Heineken, the Dutch brewer, announced on Friday that it has completed its exit from Russia. The company sold its operations in the country to Russia’s Arnest Group for a symbolic price of €1. The deal has received all the necessary approvals and is expected to result in exceptional losses of €300 million for Heineken. The decision to exit Russia was made in March 2022, following Russia’s invasion of Ukraine. Heineken acknowledged that the process took longer than anticipated.
In a statement, Heineken’s Chief Executive, Dolf van den Brink, highlighted the challenges faced by large manufacturing companies when exiting Russia. Many multinational companies have chosen to leave Russia due to the unprecedented sanctions imposed by the West. However, the Kremlin has retaliated by seizing some assets. In July, Russian President Vladimir Putin signed a decree to take control of French yoghurt maker Danone’s Russian subsidiary and Carlsberg’s stake in a local brewer. Anheuser-Busch InBev also plans to exit its joint venture in Russia with Turkey’s Efes.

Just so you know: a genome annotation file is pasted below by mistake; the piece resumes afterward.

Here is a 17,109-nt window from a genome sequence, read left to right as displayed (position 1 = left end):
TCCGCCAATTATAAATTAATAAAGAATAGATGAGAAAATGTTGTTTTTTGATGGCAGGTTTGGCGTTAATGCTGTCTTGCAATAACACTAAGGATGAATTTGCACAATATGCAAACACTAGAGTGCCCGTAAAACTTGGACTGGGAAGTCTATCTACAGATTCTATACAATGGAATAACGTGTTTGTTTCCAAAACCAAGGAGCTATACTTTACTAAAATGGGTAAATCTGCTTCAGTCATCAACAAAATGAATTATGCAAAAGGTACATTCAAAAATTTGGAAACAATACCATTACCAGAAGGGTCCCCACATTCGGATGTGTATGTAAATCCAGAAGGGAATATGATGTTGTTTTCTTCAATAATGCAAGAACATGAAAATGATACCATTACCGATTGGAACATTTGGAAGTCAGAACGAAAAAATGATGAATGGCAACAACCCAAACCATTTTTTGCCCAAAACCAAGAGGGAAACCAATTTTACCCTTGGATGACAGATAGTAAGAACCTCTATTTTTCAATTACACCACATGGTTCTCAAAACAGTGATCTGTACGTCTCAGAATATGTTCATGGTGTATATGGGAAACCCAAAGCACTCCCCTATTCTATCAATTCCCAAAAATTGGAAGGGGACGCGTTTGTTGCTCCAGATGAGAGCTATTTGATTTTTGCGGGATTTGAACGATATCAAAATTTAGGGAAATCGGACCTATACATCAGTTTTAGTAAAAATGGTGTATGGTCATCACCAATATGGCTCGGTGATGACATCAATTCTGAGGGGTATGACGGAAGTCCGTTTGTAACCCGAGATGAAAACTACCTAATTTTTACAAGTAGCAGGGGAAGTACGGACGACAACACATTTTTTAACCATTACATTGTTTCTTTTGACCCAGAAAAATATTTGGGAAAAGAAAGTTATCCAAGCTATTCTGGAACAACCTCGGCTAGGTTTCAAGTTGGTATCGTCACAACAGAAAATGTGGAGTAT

Heineken had seven breweries in Russia and employed 1,800 people. The employees will receive employment guarantees for the next three years. The company had already removed its Heineken brand from Russia last year, and the production of Amstel will be phased out within six months. As part of the deal, Heineken has granted a three-year license for some smaller regional brands. However, the company will not provide brand support or receive any proceeds for these brands.
Arnest Group, the buyer, is a major can packaging business and the largest Russian manufacturer of aerosols. The company also sells cosmetics and household goods. Heineken stated that the transaction will have a negligible impact on its full-year outlook.
In conclusion, Heineken has successfully completed its exit from Russia by selling its operations to Arnest Group. The decision to leave Russia was prompted by the challenges faced by multinational companies due to the sanctions imposed by the West. The sale includes a three-year license for some smaller regional brands, but Heineken will not provide brand support or receive any proceeds for these brands. The transaction is not expected to have a significant impact on Heineken’s full-year outlook.